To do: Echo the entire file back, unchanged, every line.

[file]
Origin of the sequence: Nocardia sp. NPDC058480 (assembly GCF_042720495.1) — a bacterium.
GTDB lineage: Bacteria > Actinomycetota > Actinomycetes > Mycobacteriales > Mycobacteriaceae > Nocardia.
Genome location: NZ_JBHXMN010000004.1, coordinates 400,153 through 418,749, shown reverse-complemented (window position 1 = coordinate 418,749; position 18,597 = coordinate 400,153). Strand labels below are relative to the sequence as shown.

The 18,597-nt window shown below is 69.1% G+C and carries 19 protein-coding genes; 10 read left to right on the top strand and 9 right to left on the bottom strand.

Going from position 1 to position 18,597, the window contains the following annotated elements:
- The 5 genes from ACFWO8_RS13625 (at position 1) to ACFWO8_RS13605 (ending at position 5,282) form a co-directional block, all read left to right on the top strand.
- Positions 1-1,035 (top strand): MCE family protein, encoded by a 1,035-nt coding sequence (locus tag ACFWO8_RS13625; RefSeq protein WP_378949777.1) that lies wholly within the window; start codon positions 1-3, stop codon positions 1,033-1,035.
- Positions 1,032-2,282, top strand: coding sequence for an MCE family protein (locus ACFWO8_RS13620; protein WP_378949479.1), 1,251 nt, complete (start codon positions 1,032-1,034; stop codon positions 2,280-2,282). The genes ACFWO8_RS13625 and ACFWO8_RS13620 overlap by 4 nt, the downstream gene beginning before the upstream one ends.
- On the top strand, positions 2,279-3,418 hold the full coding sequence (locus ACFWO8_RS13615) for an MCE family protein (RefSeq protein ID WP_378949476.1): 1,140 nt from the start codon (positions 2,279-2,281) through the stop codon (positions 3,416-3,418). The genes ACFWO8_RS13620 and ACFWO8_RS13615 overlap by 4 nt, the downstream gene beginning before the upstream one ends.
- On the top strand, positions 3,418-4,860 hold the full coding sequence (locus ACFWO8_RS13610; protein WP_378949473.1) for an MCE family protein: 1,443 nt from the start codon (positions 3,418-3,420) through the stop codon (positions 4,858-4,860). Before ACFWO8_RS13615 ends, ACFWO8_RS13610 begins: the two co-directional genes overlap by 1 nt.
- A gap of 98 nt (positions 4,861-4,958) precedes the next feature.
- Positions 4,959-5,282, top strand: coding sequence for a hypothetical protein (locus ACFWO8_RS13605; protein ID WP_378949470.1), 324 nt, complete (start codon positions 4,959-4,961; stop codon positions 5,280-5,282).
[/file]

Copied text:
Origin of the sequence: Nocardia sp. NPDC058480 (assembly GCF_042720495.1) — a bacterium.
GTDB lineage: Bacteria > Actinomycetota > Actinomycetes > Mycobacteriales > Mycobacteriaceae > Nocardia.
Genome location: NZ_JBHXMN010000004.1, coordinates 400,153 through 418,749, shown reverse-complemented (window position 1 = coordinate 418,749; position 18,597 = coordinate 400,153). Strand labels below are relative to the sequence as shown.

The 18,597-nt window shown below is 69.1% G+C and carries 19 protein-coding genes; 10 read left to right on the top strand and 9 right to left on the bottom strand.

Going from position 1 to position 18,597, the window contains the following annotated elements:
- The 5 genes from ACFWO8_RS13625 (at position 1) to ACFWO8_RS13605 (ending at position 5,282) form a co-directional block, all read left to right on the top strand.
- Positions 1-1,035 (top strand): MCE family protein, encoded by a 1,035-nt coding sequence (locus tag ACFWO8_RS13625; RefSeq protein WP_378949777.1) that lies wholly within the window; start codon positions 1-3, stop codon positions 1,033-1,035.
- Positions 1,032-2,282, top strand: coding sequence for an MCE family protein (locus ACFWO8_RS13620; protein WP_378949479.1), 1,251 nt, complete (start codon positions 1,032-1,034; stop codon positions 2,280-2,282). The genes ACFWO8_RS13625 and ACFWO8_RS13620 overlap by 4 nt, the downstream gene beginning before the upstream one ends.
- On the top strand, positions 2,279-3,418 hold the full coding sequence (locus ACFWO8_RS13615) for an MCE family protein (RefSeq protein ID WP_378949476.1): 1,140 nt from the start codon (positions 2,279-2,281) through the stop codon (positions 3,416-3,418). The genes ACFWO8_RS13620 and ACFWO8_RS13615 overlap by 4 nt, the downstream gene beginning before the upstream one ends.
- On the top strand, positions 3,418-4,860 hold the full coding sequence (locus ACFWO8_RS13610; protein WP_378949473.1) for an MCE family protein: 1,443 nt from the start codon (positions 3,418-3,420) through the stop codon (positions 4,858-4,860). Before ACFWO8_RS13615 ends, ACFWO8_RS13610 begins: the two co-directional genes overlap by 1 nt.
- A gap of 98 nt (positions 4,861-4,958) precedes the next feature.
- Positions 4,959-5,282, top strand: coding sequence for a hypothetical protein (locus ACFWO8_RS13605; protein ID WP_378949470.1), 324 nt, complete (start codon positions 4,959-4,961; stop codon positions 5,280-5,282).